Culinary cool Britannia

Destinations — 01.01.18 BY Kelly Crane

The leading F&B outlet at Dukes is the Great British Restaurant, which serves British brasserie-style cuisine, but Cahill also oversees Khyber, the signature Indian restaurant on the 15th floor, Dukes Bar, the Champagne and Tea Lounge, the Whisky and Cigar Bar and West 14th steakhouse. In addition, he has instigated special, thoroughly British events, such as the traditional Great British Street Party held last year. Given the awards piling up on the shelf, it has obviously been well received, but what drew him away from the success he was enjoying in the Far East?

Cahill explains: “Dubai is bright on the global culinary radar right now, and is attracting legendary chefs to its shores, as well as encouraging home-grown talent to develop and launch new food concepts that can then be translated into other markets. For me, bringing an authentic yet contemporary flavour of the UK to the Gulf is quite interesting, and I am enjoying working with an accomplished team to do this.”

As well as the right team, he is delighted to have access to the right elements for his cooking style. Cahill says: “The key for us is great produce. In terms of the menus, part of the concept means that it has to have that British element. The main spine of the menu is dishes that I enjoy cooking; things like Lancashire Hot Pot and a range of different pies. We also have a great rotisserie oven in the restaurant, so we can cook whole chickens on there or ribs of beef. The most important thing is that we cook for the guests. What I love to see is repeat guests in the restaurants, that’s the biggest accolade for me.”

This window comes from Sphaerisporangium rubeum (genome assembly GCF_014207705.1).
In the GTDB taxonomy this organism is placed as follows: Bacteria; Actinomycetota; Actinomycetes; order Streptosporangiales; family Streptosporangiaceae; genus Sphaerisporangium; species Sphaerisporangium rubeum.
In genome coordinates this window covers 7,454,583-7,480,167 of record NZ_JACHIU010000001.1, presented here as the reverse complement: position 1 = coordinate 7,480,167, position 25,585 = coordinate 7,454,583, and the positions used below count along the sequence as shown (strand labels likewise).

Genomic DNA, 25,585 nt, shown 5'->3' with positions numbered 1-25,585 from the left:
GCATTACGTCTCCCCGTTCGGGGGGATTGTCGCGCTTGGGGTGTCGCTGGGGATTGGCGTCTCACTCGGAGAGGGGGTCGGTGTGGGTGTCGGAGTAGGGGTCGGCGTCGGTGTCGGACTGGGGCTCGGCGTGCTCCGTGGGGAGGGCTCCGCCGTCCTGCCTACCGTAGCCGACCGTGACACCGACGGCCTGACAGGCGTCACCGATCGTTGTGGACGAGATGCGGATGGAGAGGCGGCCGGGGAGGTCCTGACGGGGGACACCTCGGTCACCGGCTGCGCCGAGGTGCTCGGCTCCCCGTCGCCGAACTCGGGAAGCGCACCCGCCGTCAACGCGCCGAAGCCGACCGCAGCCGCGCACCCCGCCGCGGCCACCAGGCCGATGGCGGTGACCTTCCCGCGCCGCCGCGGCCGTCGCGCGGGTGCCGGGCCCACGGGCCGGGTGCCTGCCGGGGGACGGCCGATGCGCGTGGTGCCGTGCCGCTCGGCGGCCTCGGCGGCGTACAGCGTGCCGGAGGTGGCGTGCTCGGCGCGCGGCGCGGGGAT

With so much choice in Dubai, and restaurants featuring a range of internationally known names, it must be difficult to ensure that repeat business.


“I think the key to success is in this market is that you need to be true to your concept and you need to focus on the details – everything from produce, to training the staff and consistently delivering,” adds Cahill. “In Dukes Dubai, we have a lot of diverse options ranging from British cuisine in GBR, North Indian in Khyber and steak. It is essential we stay true to their unique specialities.

“We try to keep things simple at Dukes Dubai, use the best produce available and cook it with care and great technique. At the moment each restaurant has its own hero dishes and I see a trend towards the classics, such as prawn cocktail, Dover sole, great steaks and fabulous curries.”

He knows that for some cynics, British fine cuisine is still a oxymoron, but along with Gordon Ramsey and Gary Rhodes who both have restaurants in Dubai, hopes that Dukes Dubai can introduce critics to some of the nation’s much loved specialities.

Cahill says: “The UK has some of the finest produce from coast to coast, and historically we have used very humble ingredients to make great dishes. Don’t be afraid to sample calves liver and onions, devilled kidneys or bone marrow on toast – and save room for desserts such as bread and butter pudding, sherry trifle and Eton mess. These are all amazing dishes when executed perfectly.”